morphology of the stem of all different populations is obvious. In all the populations studied, the stem height was between 40 and 70 cm, and a basal ligneous part is clearly developed and reaches the length of up to 30 cm. However, slight differences could be observed between the population groups growing in very different ecological conditions. In the individuals from Eumediterranean populations the height of the shrubs usually varies in between 40 and 45 cm. The internodia are very short and dense, so that the leaves overlap each other. Contrary to them, the shrubs of the sub-Mediterranean populations reach a height of over 60 cm, having longer internodia; therefore their leaves mostly do not overlap. The herbaceous stem of T. ﬂavum specimens is more or less square-shaped (in the cross section), ﬁrm, particularly in the plants from the localities near Budva and Peloponnesus, as well as from the Cijevna canyon (Fig. 11A). Seldom, as in the plants from the ˇ localities from the Moraca canyon it is slightly rounded (Fig. 11B). The stem is well covered with epidermis, and the thick cuticle, permeated by wax deposits and glandular (peltate and capitate) and non-glandular hairs, is arranged in a similar way as in the leaves. Scattered stomata are slightly raised above the level of the surrounding epidermal cells. The stem cortex is differentiated into two to three layered subepidermal supporting tissues, collenchyma, and several layers of thin-walled parenchymatous cells with prominent intercellular spaces. The collenchyma is discontinuously distributed in the peripheral part of the stem, forming thick projecting strands particularly in the stem corners. The vascular tissue commonly forms a cylinder between the stem cortex and the pith, consisting of collateral vascular bundles separated by interfascicular parenchyma. Conspicuous cups of sclerenchymatous ﬁbres are present above the phloem, being particularly large below the stem corners. These ﬁbres are more developed in the vascular cylinder of plants from the ˇ localities of Moraca and Cijevna canyons as well as in those from Peloponnesus. However, in the stem of plants from the other two populations there are o nly 2–3 sclerenchyma cells above the phloem elements. The correlation coefﬁcient of the cortex and the whole ´ stem diameter ranges from 0.226 (Krasˇ ici) to 0.343 (Cijevna).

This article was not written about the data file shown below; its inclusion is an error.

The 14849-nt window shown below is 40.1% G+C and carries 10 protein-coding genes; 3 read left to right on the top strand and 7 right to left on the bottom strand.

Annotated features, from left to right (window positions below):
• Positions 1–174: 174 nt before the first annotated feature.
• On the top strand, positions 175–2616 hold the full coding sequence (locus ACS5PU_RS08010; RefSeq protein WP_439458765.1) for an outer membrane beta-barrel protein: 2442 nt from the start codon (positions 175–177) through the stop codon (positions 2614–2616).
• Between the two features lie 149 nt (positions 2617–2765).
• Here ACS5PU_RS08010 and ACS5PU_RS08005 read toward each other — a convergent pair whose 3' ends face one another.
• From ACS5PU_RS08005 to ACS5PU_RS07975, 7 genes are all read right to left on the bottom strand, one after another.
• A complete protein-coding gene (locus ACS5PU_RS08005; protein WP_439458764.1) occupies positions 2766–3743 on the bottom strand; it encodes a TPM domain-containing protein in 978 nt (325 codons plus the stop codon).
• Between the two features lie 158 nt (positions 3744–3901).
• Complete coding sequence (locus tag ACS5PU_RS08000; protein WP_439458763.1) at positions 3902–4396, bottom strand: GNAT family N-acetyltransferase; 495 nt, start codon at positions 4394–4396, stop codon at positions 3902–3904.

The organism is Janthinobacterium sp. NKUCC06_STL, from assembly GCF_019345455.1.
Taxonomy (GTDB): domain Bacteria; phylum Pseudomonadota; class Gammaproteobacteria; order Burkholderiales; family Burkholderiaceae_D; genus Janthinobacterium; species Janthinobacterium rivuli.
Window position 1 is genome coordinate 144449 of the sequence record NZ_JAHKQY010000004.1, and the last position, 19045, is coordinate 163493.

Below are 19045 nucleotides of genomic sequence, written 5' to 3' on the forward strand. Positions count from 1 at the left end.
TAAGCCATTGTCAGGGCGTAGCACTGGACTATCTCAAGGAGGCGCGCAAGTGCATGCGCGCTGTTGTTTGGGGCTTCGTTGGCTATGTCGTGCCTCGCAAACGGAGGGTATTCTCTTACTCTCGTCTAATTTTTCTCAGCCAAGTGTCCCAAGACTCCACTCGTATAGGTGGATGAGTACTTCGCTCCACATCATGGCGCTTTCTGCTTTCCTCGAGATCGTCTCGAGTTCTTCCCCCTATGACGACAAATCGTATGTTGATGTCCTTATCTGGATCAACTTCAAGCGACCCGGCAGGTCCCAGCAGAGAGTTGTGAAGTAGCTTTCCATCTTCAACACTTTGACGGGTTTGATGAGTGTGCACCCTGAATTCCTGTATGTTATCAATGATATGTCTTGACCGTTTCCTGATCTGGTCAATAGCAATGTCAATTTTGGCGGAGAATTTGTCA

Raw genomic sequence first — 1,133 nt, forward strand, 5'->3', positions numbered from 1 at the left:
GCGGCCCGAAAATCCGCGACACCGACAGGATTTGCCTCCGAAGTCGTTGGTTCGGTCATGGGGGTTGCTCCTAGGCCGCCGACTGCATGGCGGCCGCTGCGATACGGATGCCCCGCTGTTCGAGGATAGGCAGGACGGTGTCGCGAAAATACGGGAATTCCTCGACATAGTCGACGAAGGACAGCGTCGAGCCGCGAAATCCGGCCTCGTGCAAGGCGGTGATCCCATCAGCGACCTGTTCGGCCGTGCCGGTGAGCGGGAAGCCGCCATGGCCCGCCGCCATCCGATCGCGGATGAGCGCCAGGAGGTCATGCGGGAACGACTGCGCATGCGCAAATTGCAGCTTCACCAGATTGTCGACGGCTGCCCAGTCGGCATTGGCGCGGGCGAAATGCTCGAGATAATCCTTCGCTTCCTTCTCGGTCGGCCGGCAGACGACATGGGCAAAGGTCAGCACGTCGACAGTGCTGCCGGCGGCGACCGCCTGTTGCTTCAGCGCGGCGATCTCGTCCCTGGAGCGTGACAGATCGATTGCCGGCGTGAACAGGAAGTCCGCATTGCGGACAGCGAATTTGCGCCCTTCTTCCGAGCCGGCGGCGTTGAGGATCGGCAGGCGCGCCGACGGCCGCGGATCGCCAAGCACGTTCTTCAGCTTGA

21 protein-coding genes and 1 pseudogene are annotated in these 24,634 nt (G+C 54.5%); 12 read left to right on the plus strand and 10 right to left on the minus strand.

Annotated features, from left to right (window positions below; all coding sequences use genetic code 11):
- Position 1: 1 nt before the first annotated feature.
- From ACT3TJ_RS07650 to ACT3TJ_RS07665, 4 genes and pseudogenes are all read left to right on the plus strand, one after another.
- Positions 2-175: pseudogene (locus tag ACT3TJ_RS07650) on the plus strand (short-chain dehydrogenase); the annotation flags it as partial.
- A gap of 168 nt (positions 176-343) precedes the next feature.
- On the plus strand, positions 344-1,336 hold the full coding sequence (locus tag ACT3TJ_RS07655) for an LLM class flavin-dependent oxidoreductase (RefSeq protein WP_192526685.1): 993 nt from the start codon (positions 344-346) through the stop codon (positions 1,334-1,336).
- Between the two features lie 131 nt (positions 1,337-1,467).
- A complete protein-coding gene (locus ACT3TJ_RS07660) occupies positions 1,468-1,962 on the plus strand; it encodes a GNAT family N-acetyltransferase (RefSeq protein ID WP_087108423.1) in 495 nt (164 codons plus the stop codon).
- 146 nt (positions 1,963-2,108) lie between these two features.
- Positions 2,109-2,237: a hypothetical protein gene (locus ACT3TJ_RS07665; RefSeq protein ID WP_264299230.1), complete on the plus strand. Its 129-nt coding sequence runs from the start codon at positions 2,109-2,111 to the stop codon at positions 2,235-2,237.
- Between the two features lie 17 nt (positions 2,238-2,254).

Multivariate analysis of the morpho-anatomical characters
By PCA it could be shown that the structural variability of the populations studied is extremely complex, since the ﬁrst three axes comprise only 47.58% of total variability. By MANOVA statistically signiﬁcant differences between all populations were
Stem shape and anatomy
T. ﬂavum is an evergreen, branchy, semi-ligneous shrub. In general, the resemblance of the external
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Fig. 4. Box and whisker plots of basic statistic parameters of indumentum.
Fig. 5. Box and whisker plots of basic statistic parameters of epidermis.
established. It should be pointed out that the most important characters in structural differentiation are those related to leaf shape, stem anatomy, indumentum, and leaf anatomy features in this order of signiﬁcance (Table 2). DCA of the populations studied of T. ﬂavum has shown that the Eumediterranean (Peloponnesus, ´ ˇ Krasˇ ici, Budva) and sub-Mediterranean (Moraca, Cijevna) populations represent two morphologically almost completely separate groups. On the ﬁrst two
axes, the populations from Peloponnesus and Budva stand completely separated from the sub-Mediterranean ´ populations. The population from Krasˇ ici shows (Fig. 12) transitional characteristics between the Peloponnesus and Montenegro sub-Mediterranean populations, as it was the case also in the PCA analysis. Morpho-anatomical separation between Mediterranean and sub-Mediterranean populations is clearly observed also on the basis of overall Mahalanobious’ distances (Fig. 13).